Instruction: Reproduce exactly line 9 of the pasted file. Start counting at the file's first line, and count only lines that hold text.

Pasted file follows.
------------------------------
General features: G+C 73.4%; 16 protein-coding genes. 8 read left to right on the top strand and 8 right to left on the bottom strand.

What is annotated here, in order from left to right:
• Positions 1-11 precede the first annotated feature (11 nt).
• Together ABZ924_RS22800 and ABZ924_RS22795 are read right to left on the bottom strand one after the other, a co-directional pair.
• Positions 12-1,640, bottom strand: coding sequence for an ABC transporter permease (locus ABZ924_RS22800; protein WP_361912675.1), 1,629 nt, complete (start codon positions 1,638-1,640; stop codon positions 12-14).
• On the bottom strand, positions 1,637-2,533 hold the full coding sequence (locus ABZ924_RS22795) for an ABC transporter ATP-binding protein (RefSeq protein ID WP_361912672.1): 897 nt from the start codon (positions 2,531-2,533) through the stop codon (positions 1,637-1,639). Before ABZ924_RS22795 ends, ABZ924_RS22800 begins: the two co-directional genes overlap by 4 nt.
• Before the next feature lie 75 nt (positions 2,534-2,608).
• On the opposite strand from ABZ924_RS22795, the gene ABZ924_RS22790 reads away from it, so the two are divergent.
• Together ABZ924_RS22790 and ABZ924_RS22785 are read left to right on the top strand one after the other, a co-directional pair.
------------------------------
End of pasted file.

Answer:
• Together ABZ924_RS22790 and ABZ924_RS22785 are read left to right on the top strand one after the other, a co-directional pair.